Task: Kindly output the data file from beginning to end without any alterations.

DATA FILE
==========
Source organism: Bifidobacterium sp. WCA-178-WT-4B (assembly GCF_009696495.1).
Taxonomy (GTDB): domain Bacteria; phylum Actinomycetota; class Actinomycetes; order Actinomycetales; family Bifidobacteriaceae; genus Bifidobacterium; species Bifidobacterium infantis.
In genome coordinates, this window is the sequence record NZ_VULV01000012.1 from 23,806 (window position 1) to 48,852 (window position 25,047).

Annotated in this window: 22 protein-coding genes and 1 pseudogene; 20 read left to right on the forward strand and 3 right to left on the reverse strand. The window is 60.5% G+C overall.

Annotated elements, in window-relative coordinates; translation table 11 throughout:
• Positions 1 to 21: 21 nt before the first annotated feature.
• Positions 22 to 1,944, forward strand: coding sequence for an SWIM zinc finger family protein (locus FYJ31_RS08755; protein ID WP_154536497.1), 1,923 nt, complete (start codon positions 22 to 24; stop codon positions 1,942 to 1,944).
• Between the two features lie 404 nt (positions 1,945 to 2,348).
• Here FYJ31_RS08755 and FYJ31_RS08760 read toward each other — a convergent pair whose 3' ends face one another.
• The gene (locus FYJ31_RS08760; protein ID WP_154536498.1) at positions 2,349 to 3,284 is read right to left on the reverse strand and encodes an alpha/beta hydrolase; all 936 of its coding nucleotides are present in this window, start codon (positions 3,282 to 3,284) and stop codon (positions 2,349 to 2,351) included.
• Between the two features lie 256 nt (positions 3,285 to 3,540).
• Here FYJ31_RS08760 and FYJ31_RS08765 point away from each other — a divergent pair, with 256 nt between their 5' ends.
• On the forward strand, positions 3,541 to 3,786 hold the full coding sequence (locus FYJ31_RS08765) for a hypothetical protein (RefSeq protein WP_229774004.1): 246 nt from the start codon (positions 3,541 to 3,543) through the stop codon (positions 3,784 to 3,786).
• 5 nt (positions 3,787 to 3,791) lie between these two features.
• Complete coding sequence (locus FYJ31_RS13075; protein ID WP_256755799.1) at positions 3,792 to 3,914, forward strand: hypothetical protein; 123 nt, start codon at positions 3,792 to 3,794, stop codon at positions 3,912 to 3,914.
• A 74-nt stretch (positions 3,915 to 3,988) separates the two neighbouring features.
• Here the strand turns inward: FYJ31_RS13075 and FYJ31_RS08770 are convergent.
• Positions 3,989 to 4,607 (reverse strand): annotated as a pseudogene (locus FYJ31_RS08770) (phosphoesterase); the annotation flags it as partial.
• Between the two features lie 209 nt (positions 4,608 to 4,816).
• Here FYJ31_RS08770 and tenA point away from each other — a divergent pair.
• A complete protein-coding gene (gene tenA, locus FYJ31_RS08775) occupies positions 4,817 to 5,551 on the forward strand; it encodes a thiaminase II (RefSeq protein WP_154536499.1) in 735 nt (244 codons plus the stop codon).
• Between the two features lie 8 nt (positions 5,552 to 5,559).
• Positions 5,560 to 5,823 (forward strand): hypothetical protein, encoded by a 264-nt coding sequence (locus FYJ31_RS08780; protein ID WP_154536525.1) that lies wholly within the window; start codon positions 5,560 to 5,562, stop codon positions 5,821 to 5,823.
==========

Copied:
Source organism: Bifidobacterium sp. WCA-178-WT-4B (assembly GCF_009696495.1).
Taxonomy (GTDB): domain Bacteria; phylum Actinomycetota; class Actinomycetes; order Actinomycetales; family Bifidobacteriaceae; genus Bifidobacterium; species Bifidobacterium infantis.
In genome coordinates, this window is the sequence record NZ_VULV01000012.1 from 23,806 (window position 1) to 48,852 (window position 25,047).

Annotated in this window: 22 protein-coding genes and 1 pseudogene; 20 read left to right on the forward strand and 3 right to left on the reverse strand. The window is 60.5% G+C overall.

Annotated elements, in window-relative coordinates; translation table 11 throughout:
• Positions 1 to 21: 21 nt before the first annotated feature.
• Positions 22 to 1,944, forward strand: coding sequence for an SWIM zinc finger family protein (locus FYJ31_RS08755; protein ID WP_154536497.1), 1,923 nt, complete (start codon positions 22 to 24; stop codon positions 1,942 to 1,944).
• Between the two features lie 404 nt (positions 1,945 to 2,348).
• Here FYJ31_RS08755 and FYJ31_RS08760 read toward each other — a convergent pair whose 3' ends face one another.
• The gene (locus FYJ31_RS08760; protein ID WP_154536498.1) at positions 2,349 to 3,284 is read right to left on the reverse strand and encodes an alpha/beta hydrolase; all 936 of its coding nucleotides are present in this window, start codon (positions 3,282 to 3,284) and stop codon (positions 2,349 to 2,351) included.
• Between the two features lie 256 nt (positions 3,285 to 3,540).
• Here FYJ31_RS08760 and FYJ31_RS08765 point away from each other — a divergent pair, with 256 nt between their 5' ends.
• On the forward strand, positions 3,541 to 3,786 hold the full coding sequence (locus FYJ31_RS08765) for a hypothetical protein (RefSeq protein WP_229774004.1): 246 nt from the start codon (positions 3,541 to 3,543) through the stop codon (positions 3,784 to 3,786).
• 5 nt (positions 3,787 to 3,791) lie between these two features.
• Complete coding sequence (locus FYJ31_RS13075; protein ID WP_256755799.1) at positions 3,792 to 3,914, forward strand: hypothetical protein; 123 nt, start codon at positions 3,792 to 3,794, stop codon at positions 3,912 to 3,914.
• A 74-nt stretch (positions 3,915 to 3,988) separates the two neighbouring features.
• Here the strand turns inward: FYJ31_RS13075 and FYJ31_RS08770 are convergent.
• Positions 3,989 to 4,607 (reverse strand): annotated as a pseudogene (locus FYJ31_RS08770) (phosphoesterase); the annotation flags it as partial.
• Between the two features lie 209 nt (positions 4,608 to 4,816).
• Here FYJ31_RS08770 and tenA point away from each other — a divergent pair.
• A complete protein-coding gene (gene tenA, locus FYJ31_RS08775) occupies positions 4,817 to 5,551 on the forward strand; it encodes a thiaminase II (RefSeq protein WP_154536499.1) in 735 nt (244 codons plus the stop codon).
• Between the two features lie 8 nt (positions 5,552 to 5,559).
• Positions 5,560 to 5,823 (forward strand): hypothetical protein, encoded by a 264-nt coding sequence (locus FYJ31_RS08780; protein ID WP_154536525.1) that lies wholly within the window; start codon positions 5,560 to 5,562, stop codon positions 5,821 to 5,823.